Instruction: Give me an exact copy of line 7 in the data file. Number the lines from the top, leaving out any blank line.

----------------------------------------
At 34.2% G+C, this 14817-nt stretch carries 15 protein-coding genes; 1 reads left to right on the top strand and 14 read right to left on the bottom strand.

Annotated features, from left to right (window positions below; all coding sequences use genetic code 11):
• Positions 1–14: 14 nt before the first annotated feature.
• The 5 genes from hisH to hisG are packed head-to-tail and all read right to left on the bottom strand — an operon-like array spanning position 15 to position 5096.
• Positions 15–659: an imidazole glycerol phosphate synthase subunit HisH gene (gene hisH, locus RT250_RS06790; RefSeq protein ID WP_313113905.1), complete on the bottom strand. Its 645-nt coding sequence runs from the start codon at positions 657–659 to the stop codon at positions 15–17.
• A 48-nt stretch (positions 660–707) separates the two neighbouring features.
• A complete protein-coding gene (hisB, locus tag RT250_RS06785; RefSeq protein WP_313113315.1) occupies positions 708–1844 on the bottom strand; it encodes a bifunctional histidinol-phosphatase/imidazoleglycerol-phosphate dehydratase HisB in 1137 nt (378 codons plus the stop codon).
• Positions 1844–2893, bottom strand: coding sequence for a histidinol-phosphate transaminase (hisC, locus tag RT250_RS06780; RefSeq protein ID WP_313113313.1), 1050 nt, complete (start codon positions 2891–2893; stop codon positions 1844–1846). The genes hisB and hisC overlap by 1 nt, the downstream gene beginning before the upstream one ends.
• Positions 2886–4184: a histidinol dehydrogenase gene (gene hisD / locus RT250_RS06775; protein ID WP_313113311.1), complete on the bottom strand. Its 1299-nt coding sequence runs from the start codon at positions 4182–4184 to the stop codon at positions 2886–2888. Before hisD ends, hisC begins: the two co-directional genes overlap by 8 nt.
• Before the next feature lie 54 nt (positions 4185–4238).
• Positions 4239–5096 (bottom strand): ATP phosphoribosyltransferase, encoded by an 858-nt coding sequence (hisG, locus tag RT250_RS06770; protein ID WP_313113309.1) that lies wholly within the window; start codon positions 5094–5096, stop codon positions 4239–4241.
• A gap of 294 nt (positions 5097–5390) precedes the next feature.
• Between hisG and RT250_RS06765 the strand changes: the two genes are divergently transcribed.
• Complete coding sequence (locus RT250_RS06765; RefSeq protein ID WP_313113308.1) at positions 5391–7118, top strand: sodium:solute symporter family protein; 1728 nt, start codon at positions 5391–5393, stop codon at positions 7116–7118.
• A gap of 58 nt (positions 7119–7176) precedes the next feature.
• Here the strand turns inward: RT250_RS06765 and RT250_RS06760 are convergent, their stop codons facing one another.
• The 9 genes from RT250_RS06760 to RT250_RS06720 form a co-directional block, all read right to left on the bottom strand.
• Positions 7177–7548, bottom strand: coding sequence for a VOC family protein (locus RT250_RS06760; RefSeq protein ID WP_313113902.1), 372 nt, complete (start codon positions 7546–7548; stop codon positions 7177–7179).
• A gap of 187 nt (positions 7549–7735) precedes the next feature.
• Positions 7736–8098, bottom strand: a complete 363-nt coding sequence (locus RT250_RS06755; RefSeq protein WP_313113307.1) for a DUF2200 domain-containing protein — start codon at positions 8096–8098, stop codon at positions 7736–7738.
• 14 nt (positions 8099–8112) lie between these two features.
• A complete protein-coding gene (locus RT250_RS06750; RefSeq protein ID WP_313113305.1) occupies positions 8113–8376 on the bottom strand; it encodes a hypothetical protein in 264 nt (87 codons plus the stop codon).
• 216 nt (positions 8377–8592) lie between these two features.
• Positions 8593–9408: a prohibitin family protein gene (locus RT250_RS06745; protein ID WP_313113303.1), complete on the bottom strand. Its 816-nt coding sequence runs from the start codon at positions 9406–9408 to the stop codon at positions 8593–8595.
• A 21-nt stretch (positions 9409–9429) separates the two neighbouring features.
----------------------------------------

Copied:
• A complete protein-coding gene (hisB, locus tag RT250_RS06785; RefSeq protein WP_313113315.1) occupies positions 708–1844 on the bottom strand; it encodes a bifunctional histidinol-phosphatase/imidazoleglycerol-phosphate dehydratase HisB in 1137 nt (378 codons plus the stop codon).